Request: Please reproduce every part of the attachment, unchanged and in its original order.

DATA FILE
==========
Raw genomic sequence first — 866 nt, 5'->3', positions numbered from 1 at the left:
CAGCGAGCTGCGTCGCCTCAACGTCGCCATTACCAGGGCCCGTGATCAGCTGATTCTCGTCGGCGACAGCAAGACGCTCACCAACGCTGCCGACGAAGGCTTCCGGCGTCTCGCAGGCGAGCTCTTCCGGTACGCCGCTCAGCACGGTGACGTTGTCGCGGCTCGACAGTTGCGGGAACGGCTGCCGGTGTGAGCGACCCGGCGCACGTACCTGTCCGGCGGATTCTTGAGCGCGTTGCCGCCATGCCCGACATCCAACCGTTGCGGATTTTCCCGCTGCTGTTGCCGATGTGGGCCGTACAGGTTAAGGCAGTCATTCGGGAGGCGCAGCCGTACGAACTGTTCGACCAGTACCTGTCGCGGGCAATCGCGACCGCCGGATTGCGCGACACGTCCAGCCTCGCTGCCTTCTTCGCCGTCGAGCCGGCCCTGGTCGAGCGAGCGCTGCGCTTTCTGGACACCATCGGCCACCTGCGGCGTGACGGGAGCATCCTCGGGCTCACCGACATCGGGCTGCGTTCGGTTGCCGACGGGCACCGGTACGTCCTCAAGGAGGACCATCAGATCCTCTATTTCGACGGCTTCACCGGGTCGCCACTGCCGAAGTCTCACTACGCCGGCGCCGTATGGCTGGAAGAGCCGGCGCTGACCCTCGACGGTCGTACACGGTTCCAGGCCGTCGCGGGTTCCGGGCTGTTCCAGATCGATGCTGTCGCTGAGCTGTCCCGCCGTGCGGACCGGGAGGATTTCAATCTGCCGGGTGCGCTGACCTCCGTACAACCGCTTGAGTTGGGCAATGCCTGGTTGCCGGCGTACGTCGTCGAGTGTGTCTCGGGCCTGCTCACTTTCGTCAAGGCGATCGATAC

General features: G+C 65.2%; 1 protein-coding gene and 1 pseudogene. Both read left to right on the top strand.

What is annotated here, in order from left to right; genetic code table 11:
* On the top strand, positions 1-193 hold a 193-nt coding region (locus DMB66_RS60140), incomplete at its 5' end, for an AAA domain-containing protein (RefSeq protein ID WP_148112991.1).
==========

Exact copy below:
Raw genomic sequence first — 866 nt, 5'->3', positions numbered from 1 at the left:
CAGCGAGCTGCGTCGCCTCAACGTCGCCATTACCAGGGCCCGTGATCAGCTGATTCTCGTCGGCGACAGCAAGACGCTCACCAACGCTGCCGACGAAGGCTTCCGGCGTCTCGCAGGCGAGCTCTTCCGGTACGCCGCTCAGCACGGTGACGTTGTCGCGGCTCGACAGTTGCGGGAACGGCTGCCGGTGTGAGCGACCCGGCGCACGTACCTGTCCGGCGGATTCTTGAGCGCGTTGCCGCCATGCCCGACATCCAACCGTTGCGGATTTTCCCGCTGCTGTTGCCGATGTGGGCCGTACAGGTTAAGGCAGTCATTCGGGAGGCGCAGCCGTACGAACTGTTCGACCAGTACCTGTCGCGGGCAATCGCGACCGCCGGATTGCGCGACACGTCCAGCCTCGCTGCCTTCTTCGCCGTCGAGCCGGCCCTGGTCGAGCGAGCGCTGCGCTTTCTGGACACCATCGGCCACCTGCGGCGTGACGGGAGCATCCTCGGGCTCACCGACATCGGGCTGCGTTCGGTTGCCGACGGGCACCGGTACGTCCTCAAGGAGGACCATCAGATCCTCTATTTCGACGGCTTCACCGGGTCGCCACTGCCGAAGTCTCACTACGCCGGCGCCGTATGGCTGGAAGAGCCGGCGCTGACCCTCGACGGTCGTACACGGTTCCAGGCCGTCGCGGGTTCCGGGCTGTTCCAGATCGATGCTGTCGCTGAGCTGTCCCGCCGTGCGGACCGGGAGGATTTCAATCTGCCGGGTGCGCTGACCTCCGTACAACCGCTTGAGTTGGGCAATGCCTGGTTGCCGGCGTACGTCGTCGAGTGTGTCTCGGGCCTGCTCACTTTCGTCAAGGCGATCGATAC

General features: G+C 65.2%; 1 protein-coding gene and 1 pseudogene. Both read left to right on the top strand.

What is annotated here, in order from left to right; genetic code table 11:
* On the top strand, positions 1-193 hold a 193-nt coding region (locus DMB66_RS60140), incomplete at its 5' end, for an AAA domain-containing protein (RefSeq protein ID WP_148112991.1).